A fifth of gay men in a relationship with an HIV-negative male partner have not had an HIV test while in their present relationship, results of US research published in the online edition of the Journal of Acquired Immune Deficiency Syndromes show. Factors associated with not having a test included younger age, lower levels of education, having a sexually “closed” relationship and greater levels of trust. “Interventions are urgently needed that not only encourage and assist at-risk HIV-negative partnered MSM [men who have sex with men] to test for HIV, but to also develop and sustain an interval testing plan that accurately reflects the dynamics of their individual risk and relationship profile,” comment the authors.
Previous research suggests that between 33 and 66% of HIV infections among gay and bisexual men in the US are transmitted within the context of a primary relationship. The Centers for Disease Control and Prevention (CDC) recommend that all sexually active gay men should have an HIV test at least annually, and more frequent screening – every three to six months – is recommended for men with known risk factors for HIV infection, for instance multiple or anonymous sexual partners.
However, relatively little is known about patterns of HIV testing among gay men in relationships. Investigators therefore designed a study to ascertain the frequency of HIV testing among gay men in a relationship with another HIV-negative man. They also examined the demographic and relationship characteristics associated with testing. A total of 275 HIV-negative male couples (550 gay men) were recruited in 2011 via Facebook. All were aged 18 or over, lived in the US and were in a relationship with another man and had had oral or anal sex with their primary partner in the previous three months. Couples where one partner was HIV negative and the other HIV positive were excluded from the study.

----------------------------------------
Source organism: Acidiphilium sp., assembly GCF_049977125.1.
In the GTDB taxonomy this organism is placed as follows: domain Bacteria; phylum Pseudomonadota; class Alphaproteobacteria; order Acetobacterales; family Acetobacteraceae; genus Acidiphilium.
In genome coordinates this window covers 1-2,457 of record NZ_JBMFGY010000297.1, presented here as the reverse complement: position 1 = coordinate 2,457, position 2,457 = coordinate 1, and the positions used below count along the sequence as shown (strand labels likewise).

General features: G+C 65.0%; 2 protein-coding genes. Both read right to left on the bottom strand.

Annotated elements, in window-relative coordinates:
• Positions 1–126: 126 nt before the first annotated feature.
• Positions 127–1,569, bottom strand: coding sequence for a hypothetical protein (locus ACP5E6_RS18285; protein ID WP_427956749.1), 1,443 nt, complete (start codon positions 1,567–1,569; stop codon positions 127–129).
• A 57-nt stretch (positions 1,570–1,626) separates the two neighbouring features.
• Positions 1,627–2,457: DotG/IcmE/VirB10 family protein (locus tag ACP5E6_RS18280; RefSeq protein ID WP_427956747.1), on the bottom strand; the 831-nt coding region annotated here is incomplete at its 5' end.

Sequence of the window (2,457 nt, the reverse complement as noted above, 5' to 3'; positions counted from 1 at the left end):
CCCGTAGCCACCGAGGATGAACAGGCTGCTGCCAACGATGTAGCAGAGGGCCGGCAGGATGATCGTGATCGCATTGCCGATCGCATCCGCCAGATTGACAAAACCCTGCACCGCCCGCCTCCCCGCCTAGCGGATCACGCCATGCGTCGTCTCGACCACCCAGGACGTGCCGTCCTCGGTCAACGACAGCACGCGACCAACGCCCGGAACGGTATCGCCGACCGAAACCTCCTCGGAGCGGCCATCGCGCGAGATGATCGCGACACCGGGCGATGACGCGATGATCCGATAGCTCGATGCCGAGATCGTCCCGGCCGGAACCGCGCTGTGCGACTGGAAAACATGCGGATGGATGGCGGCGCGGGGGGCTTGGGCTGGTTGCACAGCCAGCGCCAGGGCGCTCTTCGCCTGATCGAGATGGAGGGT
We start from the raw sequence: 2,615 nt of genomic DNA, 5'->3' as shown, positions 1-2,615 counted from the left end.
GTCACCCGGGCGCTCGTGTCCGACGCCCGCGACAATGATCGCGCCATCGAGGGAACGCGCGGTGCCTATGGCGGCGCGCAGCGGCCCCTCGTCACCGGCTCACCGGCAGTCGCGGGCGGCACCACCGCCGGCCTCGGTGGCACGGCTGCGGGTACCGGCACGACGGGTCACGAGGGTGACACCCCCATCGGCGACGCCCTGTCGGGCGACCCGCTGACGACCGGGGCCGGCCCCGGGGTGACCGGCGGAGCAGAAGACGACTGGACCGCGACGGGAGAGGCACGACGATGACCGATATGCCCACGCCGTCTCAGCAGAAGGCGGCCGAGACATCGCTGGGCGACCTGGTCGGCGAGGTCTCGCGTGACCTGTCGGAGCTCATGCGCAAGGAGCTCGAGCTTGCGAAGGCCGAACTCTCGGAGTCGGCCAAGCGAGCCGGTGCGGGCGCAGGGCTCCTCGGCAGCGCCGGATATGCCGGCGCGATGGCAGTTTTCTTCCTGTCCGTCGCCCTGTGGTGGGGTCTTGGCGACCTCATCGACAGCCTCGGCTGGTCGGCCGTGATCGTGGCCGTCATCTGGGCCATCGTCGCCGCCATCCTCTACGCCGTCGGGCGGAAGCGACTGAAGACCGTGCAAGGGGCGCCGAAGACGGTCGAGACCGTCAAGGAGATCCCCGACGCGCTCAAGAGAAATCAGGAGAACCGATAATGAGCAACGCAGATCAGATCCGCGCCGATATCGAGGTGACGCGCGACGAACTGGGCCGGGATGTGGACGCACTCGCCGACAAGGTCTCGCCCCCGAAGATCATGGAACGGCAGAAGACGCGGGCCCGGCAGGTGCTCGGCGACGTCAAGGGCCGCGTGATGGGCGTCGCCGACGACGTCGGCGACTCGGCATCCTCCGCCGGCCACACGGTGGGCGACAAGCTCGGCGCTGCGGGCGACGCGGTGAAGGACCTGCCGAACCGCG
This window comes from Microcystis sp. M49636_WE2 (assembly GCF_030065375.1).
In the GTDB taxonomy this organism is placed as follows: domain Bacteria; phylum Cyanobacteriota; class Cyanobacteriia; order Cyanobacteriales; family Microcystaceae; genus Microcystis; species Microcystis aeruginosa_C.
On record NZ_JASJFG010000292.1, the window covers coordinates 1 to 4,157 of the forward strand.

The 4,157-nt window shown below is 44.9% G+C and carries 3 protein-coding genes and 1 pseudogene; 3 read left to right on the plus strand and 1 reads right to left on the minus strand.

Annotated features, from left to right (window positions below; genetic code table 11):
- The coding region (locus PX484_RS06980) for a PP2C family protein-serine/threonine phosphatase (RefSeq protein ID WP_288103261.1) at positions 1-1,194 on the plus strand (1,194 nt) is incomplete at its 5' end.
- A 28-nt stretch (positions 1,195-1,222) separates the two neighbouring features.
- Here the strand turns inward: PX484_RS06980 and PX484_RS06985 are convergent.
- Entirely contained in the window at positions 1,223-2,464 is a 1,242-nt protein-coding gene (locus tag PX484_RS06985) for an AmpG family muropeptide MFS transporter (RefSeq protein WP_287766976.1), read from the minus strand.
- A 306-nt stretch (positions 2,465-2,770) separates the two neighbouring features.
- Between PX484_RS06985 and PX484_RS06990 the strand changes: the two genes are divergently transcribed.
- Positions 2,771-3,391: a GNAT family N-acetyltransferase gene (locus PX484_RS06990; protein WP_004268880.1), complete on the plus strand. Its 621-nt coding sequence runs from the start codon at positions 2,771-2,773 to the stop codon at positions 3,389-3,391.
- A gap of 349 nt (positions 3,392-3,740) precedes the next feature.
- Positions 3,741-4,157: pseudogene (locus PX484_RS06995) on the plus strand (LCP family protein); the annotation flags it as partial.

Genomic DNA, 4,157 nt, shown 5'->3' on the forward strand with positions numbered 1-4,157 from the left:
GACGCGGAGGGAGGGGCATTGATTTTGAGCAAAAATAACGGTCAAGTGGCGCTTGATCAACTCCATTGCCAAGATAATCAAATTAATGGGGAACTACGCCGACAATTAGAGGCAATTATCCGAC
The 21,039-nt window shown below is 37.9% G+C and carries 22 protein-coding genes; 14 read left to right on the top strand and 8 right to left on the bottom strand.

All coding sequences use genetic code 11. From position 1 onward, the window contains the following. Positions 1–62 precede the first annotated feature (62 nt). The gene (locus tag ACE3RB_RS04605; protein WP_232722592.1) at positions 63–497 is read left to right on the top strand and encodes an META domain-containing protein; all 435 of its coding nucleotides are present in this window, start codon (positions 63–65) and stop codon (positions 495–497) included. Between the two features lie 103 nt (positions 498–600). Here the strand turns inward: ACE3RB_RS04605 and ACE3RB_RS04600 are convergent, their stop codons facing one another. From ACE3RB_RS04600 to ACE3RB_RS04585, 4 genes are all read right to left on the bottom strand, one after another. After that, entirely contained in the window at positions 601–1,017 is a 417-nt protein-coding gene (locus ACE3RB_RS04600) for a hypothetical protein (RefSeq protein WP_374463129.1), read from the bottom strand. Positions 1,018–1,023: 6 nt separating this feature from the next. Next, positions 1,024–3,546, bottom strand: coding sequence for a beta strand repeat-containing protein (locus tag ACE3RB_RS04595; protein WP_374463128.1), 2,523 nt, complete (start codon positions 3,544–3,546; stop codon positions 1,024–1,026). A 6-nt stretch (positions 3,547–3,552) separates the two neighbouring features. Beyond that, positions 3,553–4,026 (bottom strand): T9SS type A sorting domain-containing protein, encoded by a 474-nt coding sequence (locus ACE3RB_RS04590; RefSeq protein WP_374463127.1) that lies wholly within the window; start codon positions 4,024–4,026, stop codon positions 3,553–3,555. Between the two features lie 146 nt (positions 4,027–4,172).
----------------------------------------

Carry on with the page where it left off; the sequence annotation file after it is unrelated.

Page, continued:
Participants completed an online questionnaire. They were prompted to describe their HIV testing history since establishing their current relationship. Demographic data were also collected, and the men were asked to provide information regarding the characteristics of their relationship, including duration, the presence of a sexual agreement (an explicit mutual understanding between the two partners about permitted sexual behaviour), and also levels of trust, communication and commitment.
Almost all the participants identified as gay, and the majority were white, employed and lived in an urban environment.
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